By Teddy Drimonis, Credit.com
Summer bodies are made in winter, as the old industry adage goes, but nothing says “time to get in shape” like swimsuit and tank top season. If the warm weather’s got you considering a new fitness facility, here are 12 questions to ask before signing up for a gym membership.
1. What’s It Cost?
OK, this one is obvious, but, as I’ve written before, gym memberships are cheaper than ever. It’s easy to see a low monthly rate and sign-up without fully understanding the costs. If you end up biting off more than you can chew and don’t make your monthly payments and your account goes into collections, it could end up hurting your credit. (You can check up on your credit with a free credit report snapshot on Credit.com.) Speaking of which …
2. Is There a Maintenance Fee?
Since the average cost of a gym membership has plummeted over the years, the need to supplement that lost revenue has risen. It’s common for gyms to charge an annual “maintenance fee” to members. And since gym memberships are annual contracts — at least through the first year — that initial $30 to $100 fee is unavoidable.
3. Do I Have to Sign a Contract?
Gym membership contracts — like many contractual obligations consumers are subjected to — are non-reciprocal. Only one side benefits, and that side isn’t yours. Some gyms offer a non-contractual, monthly payment option, but the monthly rate is usually comically large to persuade you to choose the contractual option. Be sure to ask what all your options are.
4. What’s the Cancellation Policy?
If you signed an annual contract, you might be locked into a year’s worth of monthly payments or at least face a buyout fee. If your contract is up and you decide to move on, you may have to wait a month or so, as gym contracts generally require notice before cancellation. Also, cancellation processes can be made intentionally cumbersome, with the hope that you’ll decide it’s easier to keep the membership than deal with the process of canceling. Make sure you understand what you’re facing if you decide to tap out.
5. What’s My Motivation?
Have you ever purchased a piece of exercise equipment you now use exclusively as a clothing rack? A gym membership can be just like that, but without the benefit of having a place to stow your skivvies. It’s common for people to believe joining a gym will move them to action, but a membership alone isn’t going to get you off the couch. Motivation first, gym membership second.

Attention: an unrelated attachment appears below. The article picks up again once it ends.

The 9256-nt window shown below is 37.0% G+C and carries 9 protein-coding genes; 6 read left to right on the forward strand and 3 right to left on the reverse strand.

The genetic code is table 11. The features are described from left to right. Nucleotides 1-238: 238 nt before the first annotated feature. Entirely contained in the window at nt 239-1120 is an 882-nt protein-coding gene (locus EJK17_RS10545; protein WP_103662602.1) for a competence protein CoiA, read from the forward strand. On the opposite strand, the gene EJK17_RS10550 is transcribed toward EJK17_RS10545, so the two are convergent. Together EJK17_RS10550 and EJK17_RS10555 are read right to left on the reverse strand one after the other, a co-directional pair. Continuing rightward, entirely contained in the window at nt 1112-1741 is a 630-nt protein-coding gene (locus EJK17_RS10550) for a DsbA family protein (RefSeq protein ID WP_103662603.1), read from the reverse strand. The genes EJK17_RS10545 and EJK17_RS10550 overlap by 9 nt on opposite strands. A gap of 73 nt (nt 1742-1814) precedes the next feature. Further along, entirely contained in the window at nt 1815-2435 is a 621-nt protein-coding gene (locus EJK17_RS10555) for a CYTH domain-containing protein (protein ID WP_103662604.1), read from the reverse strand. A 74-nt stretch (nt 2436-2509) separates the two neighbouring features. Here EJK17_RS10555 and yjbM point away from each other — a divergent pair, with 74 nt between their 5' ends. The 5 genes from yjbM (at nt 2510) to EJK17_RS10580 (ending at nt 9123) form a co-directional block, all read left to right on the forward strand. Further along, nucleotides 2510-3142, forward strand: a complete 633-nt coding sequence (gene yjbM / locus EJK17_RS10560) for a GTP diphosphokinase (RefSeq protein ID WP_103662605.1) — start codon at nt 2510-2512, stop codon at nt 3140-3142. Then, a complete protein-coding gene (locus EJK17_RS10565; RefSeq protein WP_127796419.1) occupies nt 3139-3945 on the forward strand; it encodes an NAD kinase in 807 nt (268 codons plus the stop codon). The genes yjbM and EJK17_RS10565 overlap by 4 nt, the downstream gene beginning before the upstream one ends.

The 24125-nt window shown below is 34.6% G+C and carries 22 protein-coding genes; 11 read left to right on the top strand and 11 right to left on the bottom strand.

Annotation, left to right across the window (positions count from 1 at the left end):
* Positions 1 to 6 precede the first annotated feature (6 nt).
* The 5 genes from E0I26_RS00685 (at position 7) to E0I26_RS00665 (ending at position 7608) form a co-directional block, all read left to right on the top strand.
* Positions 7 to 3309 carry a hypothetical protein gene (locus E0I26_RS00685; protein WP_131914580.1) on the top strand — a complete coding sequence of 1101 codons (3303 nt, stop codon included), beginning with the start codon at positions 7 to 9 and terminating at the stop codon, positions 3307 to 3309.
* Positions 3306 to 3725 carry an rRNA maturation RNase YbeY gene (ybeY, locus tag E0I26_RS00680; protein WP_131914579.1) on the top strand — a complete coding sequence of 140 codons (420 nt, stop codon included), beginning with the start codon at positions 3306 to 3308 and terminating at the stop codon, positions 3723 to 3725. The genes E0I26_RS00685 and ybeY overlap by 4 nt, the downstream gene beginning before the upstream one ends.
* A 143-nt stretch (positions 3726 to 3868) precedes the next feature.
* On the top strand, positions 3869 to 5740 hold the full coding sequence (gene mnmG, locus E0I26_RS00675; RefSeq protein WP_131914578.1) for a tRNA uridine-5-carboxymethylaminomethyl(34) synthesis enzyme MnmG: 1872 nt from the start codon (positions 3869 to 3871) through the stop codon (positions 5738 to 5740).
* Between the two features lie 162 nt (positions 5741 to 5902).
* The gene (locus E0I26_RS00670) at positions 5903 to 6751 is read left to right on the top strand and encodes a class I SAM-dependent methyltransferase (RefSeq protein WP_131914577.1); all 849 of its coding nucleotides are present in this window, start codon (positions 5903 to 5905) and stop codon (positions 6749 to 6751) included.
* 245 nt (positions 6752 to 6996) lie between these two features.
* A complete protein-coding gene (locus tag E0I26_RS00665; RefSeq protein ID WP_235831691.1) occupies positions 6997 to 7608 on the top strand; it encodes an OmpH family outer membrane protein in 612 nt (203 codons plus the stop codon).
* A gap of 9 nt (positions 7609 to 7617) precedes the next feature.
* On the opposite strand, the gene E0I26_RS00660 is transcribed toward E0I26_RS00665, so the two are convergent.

6. Am I Healthy Enough for Exercise?
The squat rack is the last place you want to be when you discover you have a heart condition. Unless they have the initials M.D. or D.O. after their name, no one in a gym is qualified to assess your gym-readiness. Consult a physician at regular intervals to avoid the horror of a medical emergency and the related hospital bills.
7. Is the Gym Insured?
At peak hours, a gym can be like a large room of people simultaneously experiencing every life stage of development while surrounded by heavy objects and moving parts. In other words, it can be dangerous. Before joining a gym, make sure the facility is insured.
8. Do I Have Adequate Health Insurance?
These days, most gyms make you sign a liability waiver, meaning, unless the gym’s negligence is indisputable, you’ll likely have to cover your own medical bills. If your insurance is thin (or non-existent), treadmill at your own risk.
9. What’s the Commute Like?
Only you can determine what is or is not a reasonable distance to travel to a gym, but it’s best to avoid any gym that’ll have you stuck in gridlock. Trust me, there is no greater deterrent to fitness than 5 p.m. on the Garden State Parkway.
10. Does This Gym Have a Good or Bad Reputation?
It’s easy to get stuck on the low cost of a gym membership and sign yourself up for a year at the nearest treadmill factory. But one off-putting experience can have you avoiding the club and wasting your hard-earned dollars. It’s best to get a reference from someone who shares your goals or at least look up reviews online.
11. How Experienced Are the Trainers?
Gyms supplement their revenue by offering high-cost personal training sessions, using certified personal trainers to whom they pay a small percentage of the hourly rate. But the barrier to entry for becoming certified is pretty low: You have to take one written test, which can be failed and retaken into perpetuity. (Full Disclosure: I know this, because I am one.)
As such, don’t assume a trainer is the right person for the job, simply because your facility suggests them. As with gym memberships, choose your trainer based on reputation.
12. How Much Does the Gym Charge for Water?
As with supermarkets, gyms have coolers and counters loaded with impulse items. You can fall into the habit of relying on the gym for your fluids when it is more cost efficient to bring your own. Note the price — and prepare to pack a water bottle.
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This article originally appeared on Credit.com.